Juniors: An Introduction to The Great Gatsby

After spending our first class period making strides on our Transcendentalism projects, students will begin their study of F. Scott Fitzgerald’s classic, The Great Gatsby. Each student will receive her own copy of this text. Our focus for this week will be familiarizing ourselves with the geography of the book and meeting the memorable characters created by Fitzgerald. In a close reading of the opening pages, we’ll meet the narrator, Nick Carraway, and consider how his use of language and choice of biographical details influences the reader’s perceptions of him. As we continue reading Chapter 1 aloud, students will be assigned a character (Daisy, Jordan, or Tom) to track through annotations. Their goal will be to consider how the character is indirectly characterized (speech, thoughts, effects on others, actions, looks). This work will lead to next week’s work: a character profile activity and a film comparison analysis.

One of our major goals of this unit is to consider how writers create voice. At the end of our study, students will be prompted to write an essay exploring their own perceptions of the American Dream. Students will strive to make their writing personal, developing their own voice in writing. In order to develop voice, students must consider the impact of word choice and grammar on creating a unique personality or style in writing. To assist us in this work, we will regularly study model sentences, many of which will come from The Great Gatsby. Students will first be asked to notice (How is the author using language? Grammar?), and then they will be asked to mimic the style. This work will also help them prepare for ACT grammar questions.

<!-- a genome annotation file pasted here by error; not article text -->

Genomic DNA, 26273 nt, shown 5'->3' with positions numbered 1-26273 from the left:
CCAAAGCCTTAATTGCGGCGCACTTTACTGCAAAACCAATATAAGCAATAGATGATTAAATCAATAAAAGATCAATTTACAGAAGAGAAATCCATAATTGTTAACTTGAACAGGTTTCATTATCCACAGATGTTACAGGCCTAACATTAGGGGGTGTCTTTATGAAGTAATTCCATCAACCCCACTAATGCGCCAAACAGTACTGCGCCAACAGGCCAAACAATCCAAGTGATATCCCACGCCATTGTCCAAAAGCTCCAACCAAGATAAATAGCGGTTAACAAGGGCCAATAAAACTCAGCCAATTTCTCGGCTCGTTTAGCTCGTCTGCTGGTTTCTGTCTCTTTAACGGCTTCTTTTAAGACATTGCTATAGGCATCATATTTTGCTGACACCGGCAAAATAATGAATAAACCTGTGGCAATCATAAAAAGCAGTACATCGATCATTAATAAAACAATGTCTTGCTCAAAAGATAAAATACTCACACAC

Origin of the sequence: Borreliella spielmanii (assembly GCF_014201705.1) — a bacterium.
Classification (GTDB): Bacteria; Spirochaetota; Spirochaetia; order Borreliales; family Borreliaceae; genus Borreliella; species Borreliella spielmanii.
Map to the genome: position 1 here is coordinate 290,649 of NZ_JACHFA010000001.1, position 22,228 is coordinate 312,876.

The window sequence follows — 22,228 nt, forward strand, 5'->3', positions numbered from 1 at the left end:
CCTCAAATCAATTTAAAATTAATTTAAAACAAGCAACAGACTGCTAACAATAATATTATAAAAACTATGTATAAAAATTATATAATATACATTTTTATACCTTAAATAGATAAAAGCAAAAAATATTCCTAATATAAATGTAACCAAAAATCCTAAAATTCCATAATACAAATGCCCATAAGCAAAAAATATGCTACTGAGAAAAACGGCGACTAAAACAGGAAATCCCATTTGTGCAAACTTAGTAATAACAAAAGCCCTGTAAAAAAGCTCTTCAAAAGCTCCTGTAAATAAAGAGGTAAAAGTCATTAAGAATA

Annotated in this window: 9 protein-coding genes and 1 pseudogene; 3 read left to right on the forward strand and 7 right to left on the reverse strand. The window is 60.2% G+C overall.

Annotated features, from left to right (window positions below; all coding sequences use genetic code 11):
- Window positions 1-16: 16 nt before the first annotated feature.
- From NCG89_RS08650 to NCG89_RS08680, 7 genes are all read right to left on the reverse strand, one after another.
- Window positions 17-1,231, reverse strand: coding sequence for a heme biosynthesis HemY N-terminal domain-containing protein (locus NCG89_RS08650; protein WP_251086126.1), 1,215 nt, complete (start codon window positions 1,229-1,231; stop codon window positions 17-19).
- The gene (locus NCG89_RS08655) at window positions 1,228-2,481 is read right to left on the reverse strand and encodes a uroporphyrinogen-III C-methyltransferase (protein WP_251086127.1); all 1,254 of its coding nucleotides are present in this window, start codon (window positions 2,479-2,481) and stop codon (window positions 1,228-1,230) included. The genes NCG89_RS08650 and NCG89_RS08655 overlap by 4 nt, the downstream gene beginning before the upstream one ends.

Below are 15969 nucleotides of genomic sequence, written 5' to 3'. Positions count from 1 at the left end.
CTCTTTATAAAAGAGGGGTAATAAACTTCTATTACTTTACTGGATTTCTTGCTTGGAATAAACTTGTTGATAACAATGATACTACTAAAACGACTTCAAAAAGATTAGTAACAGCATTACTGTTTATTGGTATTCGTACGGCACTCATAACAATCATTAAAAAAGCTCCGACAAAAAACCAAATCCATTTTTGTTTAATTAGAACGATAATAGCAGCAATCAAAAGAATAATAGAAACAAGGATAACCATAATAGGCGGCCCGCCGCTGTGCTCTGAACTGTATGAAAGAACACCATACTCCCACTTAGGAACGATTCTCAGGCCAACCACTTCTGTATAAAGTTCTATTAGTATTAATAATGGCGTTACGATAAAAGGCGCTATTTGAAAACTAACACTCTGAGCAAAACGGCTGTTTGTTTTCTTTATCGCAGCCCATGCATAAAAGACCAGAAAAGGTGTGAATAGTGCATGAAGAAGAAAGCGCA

Parents, how can you help?

  • Is your child on track to submit his/her Transcendentalism project this week? Reminder: the due date is this Friday, February 19. (Students who are writing a journal will submit their journal March 1)
  • Encourage your child to engage with The Great Gatsby from the start. We’ll be working closely with this text for the rest of the quarter, so their comprehension and analysis is critical to their success. This week, we will be reading the first chapter in class; however, some students might still struggle with comprehension. Encourage your child to reread the chapter in order to strengthen comprehension and build fluency. Perhaps read along with your child. Students who reread can use these pages toward their readers workshop goal.
  • This week’s article of the week is an opinion piece from The Washington Post. In it, opinion writer Michael Gerson argues the danger of both political parties choosing to make villains out of groups of people in order to direct America’s economic anxiety. Whether or not you agree with Gerson’s assessment of today’s campaigns, spend some time talking with your child about it. As you encounter political advertisements, speeches, and debates in the coming months, help your child notice this political tactic and consider the effects and effectiveness.